Newspaper Ups & Downs
Is the glass half full or half empty? When you look at the newspaper business, it seems it can be viewed either way. On the positive side, online ad revenues for newspapers jumped 35 percent in Q1 according to the Newspaper Association of America (NAA). At the same time, print advertising growth was flat, and newspapers make a lot more from their print advertising than their online advertising.
NAA President John Sturm commented, “Newspaper publishers are winning on the Web and their efforts to attract visitors, build leading Internet properties and monetize their online investments are being recognized by advertisers and consumers…Meanwhile, newspaper print advertising continues to hold its own in the face of overall ad softness, reflecting our industry’s ongoing dialogue with the advertising community to demonstrate the enduring value of newspapers’ reach and engagement with consumer audiences.” Basically, what is buried in all that PR talk is that the Internet is causing newspaper to adapt or die.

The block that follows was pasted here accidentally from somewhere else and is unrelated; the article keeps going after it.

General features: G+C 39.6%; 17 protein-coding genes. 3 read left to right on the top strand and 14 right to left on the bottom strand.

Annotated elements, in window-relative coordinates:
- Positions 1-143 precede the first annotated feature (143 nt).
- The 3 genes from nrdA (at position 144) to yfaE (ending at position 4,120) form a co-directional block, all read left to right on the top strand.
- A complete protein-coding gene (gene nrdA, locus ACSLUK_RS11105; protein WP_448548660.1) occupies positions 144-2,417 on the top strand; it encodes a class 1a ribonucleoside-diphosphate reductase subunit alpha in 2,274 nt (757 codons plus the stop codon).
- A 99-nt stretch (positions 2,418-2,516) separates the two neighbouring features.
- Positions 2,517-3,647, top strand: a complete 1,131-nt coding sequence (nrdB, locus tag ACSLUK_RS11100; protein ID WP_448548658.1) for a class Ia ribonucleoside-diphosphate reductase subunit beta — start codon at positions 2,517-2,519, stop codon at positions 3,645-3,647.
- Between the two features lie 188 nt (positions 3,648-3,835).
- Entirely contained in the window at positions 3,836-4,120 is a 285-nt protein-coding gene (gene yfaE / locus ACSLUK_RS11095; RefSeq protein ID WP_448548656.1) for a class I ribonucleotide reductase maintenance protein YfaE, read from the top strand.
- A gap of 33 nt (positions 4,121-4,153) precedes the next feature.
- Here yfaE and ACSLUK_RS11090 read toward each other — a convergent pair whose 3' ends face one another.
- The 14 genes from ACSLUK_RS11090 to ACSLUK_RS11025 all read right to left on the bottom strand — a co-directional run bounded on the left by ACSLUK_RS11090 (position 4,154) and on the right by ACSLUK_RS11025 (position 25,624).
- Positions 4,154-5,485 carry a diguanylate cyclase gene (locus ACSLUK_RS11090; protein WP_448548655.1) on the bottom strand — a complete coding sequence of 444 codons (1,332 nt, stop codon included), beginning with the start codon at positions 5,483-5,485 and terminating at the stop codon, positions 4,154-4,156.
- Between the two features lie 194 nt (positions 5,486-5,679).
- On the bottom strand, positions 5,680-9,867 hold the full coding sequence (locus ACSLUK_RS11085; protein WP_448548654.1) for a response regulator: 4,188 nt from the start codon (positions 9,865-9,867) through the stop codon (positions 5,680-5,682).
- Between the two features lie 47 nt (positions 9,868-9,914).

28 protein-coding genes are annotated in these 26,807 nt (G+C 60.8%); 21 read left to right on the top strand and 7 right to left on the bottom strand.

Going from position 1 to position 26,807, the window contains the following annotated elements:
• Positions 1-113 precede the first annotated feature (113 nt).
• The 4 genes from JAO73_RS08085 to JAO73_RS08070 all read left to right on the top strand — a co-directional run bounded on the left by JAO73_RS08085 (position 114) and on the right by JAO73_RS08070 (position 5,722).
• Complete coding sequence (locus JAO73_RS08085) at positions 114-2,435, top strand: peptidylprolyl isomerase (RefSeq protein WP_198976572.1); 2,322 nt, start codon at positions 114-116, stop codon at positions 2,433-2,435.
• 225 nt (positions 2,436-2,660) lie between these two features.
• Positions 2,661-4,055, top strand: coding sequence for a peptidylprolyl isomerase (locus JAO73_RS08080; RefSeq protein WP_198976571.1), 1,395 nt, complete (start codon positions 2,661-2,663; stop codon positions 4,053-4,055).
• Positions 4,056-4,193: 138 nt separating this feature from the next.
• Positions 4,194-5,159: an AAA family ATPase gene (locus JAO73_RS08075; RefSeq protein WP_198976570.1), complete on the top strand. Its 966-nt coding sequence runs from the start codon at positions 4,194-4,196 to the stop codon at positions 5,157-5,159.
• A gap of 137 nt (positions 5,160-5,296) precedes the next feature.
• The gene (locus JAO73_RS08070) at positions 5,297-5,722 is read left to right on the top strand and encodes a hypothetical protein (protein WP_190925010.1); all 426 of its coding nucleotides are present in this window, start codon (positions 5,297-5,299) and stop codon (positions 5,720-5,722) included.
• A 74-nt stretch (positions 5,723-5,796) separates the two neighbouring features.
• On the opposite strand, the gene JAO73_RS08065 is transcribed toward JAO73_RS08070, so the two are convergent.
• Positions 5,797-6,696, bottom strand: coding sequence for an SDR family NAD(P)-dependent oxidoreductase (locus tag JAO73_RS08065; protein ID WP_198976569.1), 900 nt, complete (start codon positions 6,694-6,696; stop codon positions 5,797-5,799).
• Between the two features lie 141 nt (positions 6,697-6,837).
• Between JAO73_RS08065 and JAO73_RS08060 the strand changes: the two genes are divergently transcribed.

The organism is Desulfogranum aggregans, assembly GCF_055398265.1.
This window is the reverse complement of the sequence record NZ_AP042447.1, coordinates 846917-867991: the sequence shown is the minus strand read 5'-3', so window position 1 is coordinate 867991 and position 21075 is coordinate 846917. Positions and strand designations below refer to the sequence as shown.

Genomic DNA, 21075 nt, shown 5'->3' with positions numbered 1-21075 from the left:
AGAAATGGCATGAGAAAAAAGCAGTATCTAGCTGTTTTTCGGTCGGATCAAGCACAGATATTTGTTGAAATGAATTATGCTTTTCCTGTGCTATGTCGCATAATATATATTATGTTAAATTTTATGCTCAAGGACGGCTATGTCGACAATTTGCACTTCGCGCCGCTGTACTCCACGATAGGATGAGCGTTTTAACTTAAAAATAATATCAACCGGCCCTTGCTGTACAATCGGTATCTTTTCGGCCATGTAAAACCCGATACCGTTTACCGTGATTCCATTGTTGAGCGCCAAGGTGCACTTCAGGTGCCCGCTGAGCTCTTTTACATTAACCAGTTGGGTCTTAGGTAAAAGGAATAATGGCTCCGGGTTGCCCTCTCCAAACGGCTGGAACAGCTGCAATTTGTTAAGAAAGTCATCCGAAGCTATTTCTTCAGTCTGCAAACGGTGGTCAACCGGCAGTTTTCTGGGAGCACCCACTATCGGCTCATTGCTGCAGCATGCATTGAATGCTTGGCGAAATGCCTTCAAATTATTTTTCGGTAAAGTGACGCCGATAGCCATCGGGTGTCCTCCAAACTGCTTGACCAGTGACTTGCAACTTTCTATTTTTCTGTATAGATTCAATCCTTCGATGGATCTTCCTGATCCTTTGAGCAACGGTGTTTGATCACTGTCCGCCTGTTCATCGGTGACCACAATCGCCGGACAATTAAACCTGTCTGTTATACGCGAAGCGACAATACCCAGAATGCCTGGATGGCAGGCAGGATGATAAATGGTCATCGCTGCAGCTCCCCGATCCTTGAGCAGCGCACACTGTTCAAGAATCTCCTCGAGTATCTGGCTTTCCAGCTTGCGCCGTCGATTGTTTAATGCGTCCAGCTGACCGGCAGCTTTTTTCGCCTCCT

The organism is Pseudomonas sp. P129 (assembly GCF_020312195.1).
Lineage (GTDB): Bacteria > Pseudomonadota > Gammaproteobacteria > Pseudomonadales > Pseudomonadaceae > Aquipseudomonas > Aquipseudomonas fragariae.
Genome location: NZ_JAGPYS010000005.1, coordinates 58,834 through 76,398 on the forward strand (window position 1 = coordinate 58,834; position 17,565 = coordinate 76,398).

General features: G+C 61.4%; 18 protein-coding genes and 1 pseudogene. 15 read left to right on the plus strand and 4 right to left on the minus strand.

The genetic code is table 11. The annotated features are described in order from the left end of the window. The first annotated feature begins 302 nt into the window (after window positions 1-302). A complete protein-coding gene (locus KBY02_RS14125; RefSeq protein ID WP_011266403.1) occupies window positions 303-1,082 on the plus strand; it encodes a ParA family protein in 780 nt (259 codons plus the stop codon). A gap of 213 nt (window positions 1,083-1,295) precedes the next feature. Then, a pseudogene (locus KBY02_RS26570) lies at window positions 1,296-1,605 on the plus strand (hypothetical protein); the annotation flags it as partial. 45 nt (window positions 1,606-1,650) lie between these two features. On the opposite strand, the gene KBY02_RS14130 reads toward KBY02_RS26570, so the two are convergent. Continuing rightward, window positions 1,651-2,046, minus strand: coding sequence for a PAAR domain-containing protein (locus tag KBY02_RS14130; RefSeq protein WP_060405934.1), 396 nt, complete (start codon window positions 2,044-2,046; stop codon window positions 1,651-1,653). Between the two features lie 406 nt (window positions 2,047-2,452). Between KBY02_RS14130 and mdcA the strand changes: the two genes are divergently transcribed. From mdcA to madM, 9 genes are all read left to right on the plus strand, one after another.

The Internet is profoundly altering many business models. Newspapers are another industry that will need to adjust to new realities. There will be struggles, but this is tough business with tough people. I have to agree with John Rogers, a columnist for Forbes: “All but a handful of the country’s 1,457 daily newspapers come with an economic moat surrounding them: It’s next to impossible for a newcomer to invade the territory of an established paper and gain a foothold. Despite the Internet’s ubiquity, I doubt digital giants like Google and Yahoo can ever replicate the depth of local coverage or level of trust found in a hometown paper. As long as print media control local content, they will distribute it.”